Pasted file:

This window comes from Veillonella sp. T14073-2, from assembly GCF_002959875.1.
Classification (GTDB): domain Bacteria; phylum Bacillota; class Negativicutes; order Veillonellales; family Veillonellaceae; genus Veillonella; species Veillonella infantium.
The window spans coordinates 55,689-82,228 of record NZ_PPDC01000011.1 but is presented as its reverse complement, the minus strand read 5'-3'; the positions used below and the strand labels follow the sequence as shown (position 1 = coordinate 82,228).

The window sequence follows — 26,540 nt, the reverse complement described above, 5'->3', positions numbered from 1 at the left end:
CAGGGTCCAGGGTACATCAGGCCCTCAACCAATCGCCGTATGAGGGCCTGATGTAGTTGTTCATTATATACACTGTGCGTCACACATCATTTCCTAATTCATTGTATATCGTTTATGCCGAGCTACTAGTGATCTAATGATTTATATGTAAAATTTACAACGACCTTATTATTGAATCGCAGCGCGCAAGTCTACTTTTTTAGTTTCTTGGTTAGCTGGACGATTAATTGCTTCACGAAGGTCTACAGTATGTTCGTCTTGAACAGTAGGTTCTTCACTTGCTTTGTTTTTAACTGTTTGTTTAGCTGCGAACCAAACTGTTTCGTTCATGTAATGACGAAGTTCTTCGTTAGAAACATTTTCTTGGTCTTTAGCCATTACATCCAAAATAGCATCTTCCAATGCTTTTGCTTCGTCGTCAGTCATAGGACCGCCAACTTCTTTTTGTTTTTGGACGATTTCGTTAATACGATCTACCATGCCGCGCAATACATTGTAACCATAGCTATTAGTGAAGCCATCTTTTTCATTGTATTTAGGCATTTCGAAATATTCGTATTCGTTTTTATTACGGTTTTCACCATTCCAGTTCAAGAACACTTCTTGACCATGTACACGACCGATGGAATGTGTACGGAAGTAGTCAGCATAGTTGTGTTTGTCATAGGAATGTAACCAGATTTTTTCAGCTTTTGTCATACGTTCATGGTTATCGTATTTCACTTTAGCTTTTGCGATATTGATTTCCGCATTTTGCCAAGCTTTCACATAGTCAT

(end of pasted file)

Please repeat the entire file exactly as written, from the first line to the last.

This window comes from Veillonella sp. T14073-2, from assembly GCF_002959875.1.
Classification (GTDB): domain Bacteria; phylum Bacillota; class Negativicutes; order Veillonellales; family Veillonellaceae; genus Veillonella; species Veillonella infantium.
The window spans coordinates 55,689-82,228 of record NZ_PPDC01000011.1 but is presented as its reverse complement, the minus strand read 5'-3'; the positions used below and the strand labels follow the sequence as shown (position 1 = coordinate 82,228).

The window sequence follows — 26,540 nt, the reverse complement described above, 5'->3', positions numbered from 1 at the left end:
CAGGGTCCAGGGTACATCAGGCCCTCAACCAATCGCCGTATGAGGGCCTGATGTAGTTGTTCATTATATACACTGTGCGTCACACATCATTTCCTAATTCATTGTATATCGTTTATGCCGAGCTACTAGTGATCTAATGATTTATATGTAAAATTTACAACGACCTTATTATTGAATCGCAGCGCGCAAGTCTACTTTTTTAGTTTCTTGGTTAGCTGGACGATTAATTGCTTCACGAAGGTCTACAGTATGTTCGTCTTGAACAGTAGGTTCTTCACTTGCTTTGTTTTTAACTGTTTGTTTAGCTGCGAACCAAACTGTTTCGTTCATGTAATGACGAAGTTCTTCGTTAGAAACATTTTCTTGGTCTTTAGCCATTACATCCAAAATAGCATCTTCCAATGCTTTTGCTTCGTCGTCAGTCATAGGACCGCCAACTTCTTTTTGTTTTTGGACGATTTCGTTAATACGATCTACCATGCCGCGCAATACATTGTAACCATAGCTATTAGTGAAGCCATCTTTTTCATTGTATTTAGGCATTTCGAAATATTCGTATTCGTTTTTATTACGGTTTTCACCATTCCAGTTCAAGAACACTTCTTGACCATGTACACGACCGATGGAATGTGTACGGAAGTAGTCAGCATAGTTGTGTTTGTCATAGGAATGTAACCAGATTTTTTCAGCTTTTGTCATACGTTCATGGTTATCGTATTTCACTTTAGCTTTTGCGATATTGATTTCCGCATTTTGCCAAGCTTTCACATAGTCAT